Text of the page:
The Passion Industries Series

By Maeve

21 January 2013

Many people enter the creative industries believing that they will be able to realise themselves by exploring their passions.  Instead of grinding away in ‘some office job’ or losing oneself in the rat race, a career in the arts or media is seen as a labour of love and, hence, intrinsically more valuable than other career options.

However, this idealized version of working in the cultural sector is, in reality, a convenient excuse for under-paying or not paying workers, undermining labour rights such as limited working hours or holiday/sick pay, and keeping ‘freelancers’ locked in a relentless cycle of short-term contracts rarely resulting in permanent positions. 

In June 2012, Louise Owen and Sophie Hope, lecturers at Birkbeck University, sought to illuminate some of these issues of exploitation in the cultural sector.  In this series, I have collaborated with the conference organisers in reproducing the talks of several of their contributors.  Louise and Sophie open the series by discussing why they chose to organise a conference on these issues.  Elyssa Livergant explores the concept of ‘play’ in contemporary theatre practice, which instead of challenging the status quo of exploitative working conditions, simply reinforces it.  Broderick Chow analyses contemporary actor training and how it reflects and typifies practices of self-management across labour practices in late capitalist societies.  And the Precarious Workers Brigade respond to frequently asked questions as to why we should be concerned about exploitation in the cultural sector.  

Across these articles the issues of low/no pay, poor working conditions and precarity are raised time and again.   And yet, there is a distinct lack of resistance within the cultural sector.  We envisage this series as a starting point for discussing these issues and what can be done.  If you would like to contribute an article relating to any field in the cultural sector please contact

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4 Comments on "The Passion Industries Series"

By Michael Rosen, on 21 January 2013 - 09:43 |

Very interesting initiative. Might be necessary to look at Marx’s notion of alienated labour here. People who go into the creative industries who are a) over exploited (everyone in labour is exploited in a marxist sense) and/or b) self-exploit through freelance free labour, have in some mind that they have escaped alienated labour, that they are being in some way authentic, free, liberated etc. The question is whether we can show this in some objective way or not ie have they (we!) escaped anything? (realist view). Or is there some genuine way that by operating change on mental material and being the creator that we do escape alienation? (romantic view).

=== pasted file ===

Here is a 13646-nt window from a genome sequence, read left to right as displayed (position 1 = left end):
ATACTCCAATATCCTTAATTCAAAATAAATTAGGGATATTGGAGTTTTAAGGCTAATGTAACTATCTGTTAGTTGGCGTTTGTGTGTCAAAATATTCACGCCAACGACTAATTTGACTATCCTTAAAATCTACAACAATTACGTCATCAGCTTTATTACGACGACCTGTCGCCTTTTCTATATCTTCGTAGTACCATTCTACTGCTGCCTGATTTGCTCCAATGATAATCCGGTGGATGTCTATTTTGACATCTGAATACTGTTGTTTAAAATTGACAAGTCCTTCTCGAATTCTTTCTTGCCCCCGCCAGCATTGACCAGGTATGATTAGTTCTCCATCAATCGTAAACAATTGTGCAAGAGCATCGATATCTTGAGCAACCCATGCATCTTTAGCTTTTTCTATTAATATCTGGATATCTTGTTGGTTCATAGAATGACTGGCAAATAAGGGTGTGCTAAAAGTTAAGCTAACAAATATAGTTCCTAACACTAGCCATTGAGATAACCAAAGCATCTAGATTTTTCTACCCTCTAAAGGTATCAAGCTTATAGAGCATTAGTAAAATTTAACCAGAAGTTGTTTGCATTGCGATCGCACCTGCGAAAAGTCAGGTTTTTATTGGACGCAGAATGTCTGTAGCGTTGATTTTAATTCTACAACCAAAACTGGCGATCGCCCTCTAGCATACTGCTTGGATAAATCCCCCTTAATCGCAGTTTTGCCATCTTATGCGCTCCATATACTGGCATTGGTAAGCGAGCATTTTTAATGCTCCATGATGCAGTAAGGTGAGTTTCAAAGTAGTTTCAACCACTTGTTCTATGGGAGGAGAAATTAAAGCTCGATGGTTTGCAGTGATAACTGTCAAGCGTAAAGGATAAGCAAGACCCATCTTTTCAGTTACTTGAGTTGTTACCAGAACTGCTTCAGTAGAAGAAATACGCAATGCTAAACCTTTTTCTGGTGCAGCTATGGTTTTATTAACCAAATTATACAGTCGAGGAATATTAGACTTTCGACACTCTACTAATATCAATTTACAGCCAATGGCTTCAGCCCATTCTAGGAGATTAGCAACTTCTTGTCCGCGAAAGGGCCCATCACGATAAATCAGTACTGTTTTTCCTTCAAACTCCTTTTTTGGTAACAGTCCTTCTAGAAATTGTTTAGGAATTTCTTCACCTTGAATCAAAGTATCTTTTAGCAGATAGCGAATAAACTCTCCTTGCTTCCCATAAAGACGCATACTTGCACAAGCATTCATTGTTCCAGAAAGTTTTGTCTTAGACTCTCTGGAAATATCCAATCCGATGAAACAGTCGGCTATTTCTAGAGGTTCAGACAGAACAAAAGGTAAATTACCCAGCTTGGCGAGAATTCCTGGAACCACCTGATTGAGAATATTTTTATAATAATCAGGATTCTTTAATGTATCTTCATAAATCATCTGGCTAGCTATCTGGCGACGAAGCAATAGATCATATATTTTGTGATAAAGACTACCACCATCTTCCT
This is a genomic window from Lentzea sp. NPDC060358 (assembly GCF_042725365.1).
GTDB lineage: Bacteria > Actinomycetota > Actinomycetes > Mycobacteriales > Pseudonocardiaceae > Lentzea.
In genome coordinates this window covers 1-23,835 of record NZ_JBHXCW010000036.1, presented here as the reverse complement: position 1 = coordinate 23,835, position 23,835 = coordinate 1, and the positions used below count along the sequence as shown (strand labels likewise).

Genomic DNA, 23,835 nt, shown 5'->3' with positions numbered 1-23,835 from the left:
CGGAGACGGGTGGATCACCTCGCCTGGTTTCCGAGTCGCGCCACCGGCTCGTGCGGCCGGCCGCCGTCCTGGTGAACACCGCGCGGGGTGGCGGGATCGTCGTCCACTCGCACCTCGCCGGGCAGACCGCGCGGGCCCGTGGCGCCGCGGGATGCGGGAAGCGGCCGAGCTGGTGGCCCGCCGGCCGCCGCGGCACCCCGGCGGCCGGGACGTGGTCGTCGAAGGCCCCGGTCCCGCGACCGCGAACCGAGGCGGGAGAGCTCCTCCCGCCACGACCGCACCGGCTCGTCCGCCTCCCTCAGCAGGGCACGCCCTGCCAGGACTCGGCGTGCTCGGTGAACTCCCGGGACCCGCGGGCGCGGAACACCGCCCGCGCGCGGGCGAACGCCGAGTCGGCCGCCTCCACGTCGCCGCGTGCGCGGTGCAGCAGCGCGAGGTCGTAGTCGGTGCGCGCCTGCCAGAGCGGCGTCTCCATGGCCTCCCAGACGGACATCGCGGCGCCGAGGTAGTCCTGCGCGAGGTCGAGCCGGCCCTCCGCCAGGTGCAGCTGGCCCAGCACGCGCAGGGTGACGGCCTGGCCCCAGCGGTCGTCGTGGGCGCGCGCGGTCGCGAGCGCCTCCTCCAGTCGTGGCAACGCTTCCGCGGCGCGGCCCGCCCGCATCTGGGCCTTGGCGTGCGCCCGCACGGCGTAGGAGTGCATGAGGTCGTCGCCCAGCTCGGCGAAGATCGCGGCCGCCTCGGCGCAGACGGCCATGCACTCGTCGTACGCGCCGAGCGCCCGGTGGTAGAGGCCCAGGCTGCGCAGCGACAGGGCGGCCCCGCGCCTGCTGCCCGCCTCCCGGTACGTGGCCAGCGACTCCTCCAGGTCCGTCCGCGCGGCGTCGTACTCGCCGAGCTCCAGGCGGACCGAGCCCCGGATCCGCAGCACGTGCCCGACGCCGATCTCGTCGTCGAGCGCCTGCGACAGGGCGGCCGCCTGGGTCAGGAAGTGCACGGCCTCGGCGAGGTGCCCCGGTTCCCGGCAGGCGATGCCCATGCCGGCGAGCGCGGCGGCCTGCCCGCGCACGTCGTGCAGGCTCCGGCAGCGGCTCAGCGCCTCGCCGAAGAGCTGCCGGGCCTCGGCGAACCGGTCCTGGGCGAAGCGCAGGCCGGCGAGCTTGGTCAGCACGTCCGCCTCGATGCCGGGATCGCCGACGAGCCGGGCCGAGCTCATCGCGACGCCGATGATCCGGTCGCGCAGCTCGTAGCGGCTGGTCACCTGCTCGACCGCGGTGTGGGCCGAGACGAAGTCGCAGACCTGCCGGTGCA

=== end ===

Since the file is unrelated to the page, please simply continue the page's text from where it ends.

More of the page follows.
By Rob, on 21 January 2013 - 12:26 |

Like most things the whole is more complex, far too simplistic to say creatives just think it’s about realising their passions . People go into the creative industries for a whole raft of reasons. I myself am a composer and I love moving people with what I create. Of course creatives get exploited, that is the notion of capitalism - it exploits everyone and everything. The self employed notion that you work hard and thereby get your gains without being exploited is as much as myth as the idea that the mass media represent the people. In the composing world the ‘market’ does rule driving prices and working practices to the lowest form whilst the media reinforce the notions of the glamorous lifestyle! What I find really interesting is that as technology has fallen into the hands of the many, which some on the left has seen as a democratising process, what in reality has happened is that now everyone thinks they are a composer, everyone who shoots video is a filmaker and everyone who takes a photo is a photographer. These ‘elitist’ (I dont think they are elitist per se) trades have now suffered because the market exploits and leads that trend and exploits the new technology and these new creators - who will work for nothing, low pay, bad conditions becuase they are buying into the dream. Divide and rule is just as prevalent to day as ever!

By Sara, on 22 January 2013 - 07:59 |

Just passing, but will just say that in the screen sector the fastest way to start to undo exploitation is to remove the government and industry standard costs associated with practising - the fact that necessary equipment, owned and supplied by ‘screen sector agencies’, costs unfunded practitioners to use, requiring them/us to resort to crowd-funding as a ‘new and exciting’ way of making films (remove the hiring costs and you won’t need crowdfunding, institute indie marketing assistance and you won’t need crowdfunding - and no, actors don’t get paid from crowdfunding anyway!) This means that screen practitioners start with an existing debt before they have even lifted a creative finger, and are required to spread themselves thin as chook raffle marketers, draining their creativity, patience and energy. So simple to change.

By Lorex, on 21 February 2013 - 04:51 |

It’s a catch 22. If you’re creative, and are pursuing that passion, it’s often the struggle of “making it” that creates the artist. Doing something you love to do that doesn’t feel like work? Often times that comes with a cost. You’re not really in it for the money. It’s not what drives you. Living life and doing what you have passion for is your pursuit. Working conditions? Low pay? That has and always will come with the territory. Without those variables, artists will have less of a story, less of a sole and less of a passion.

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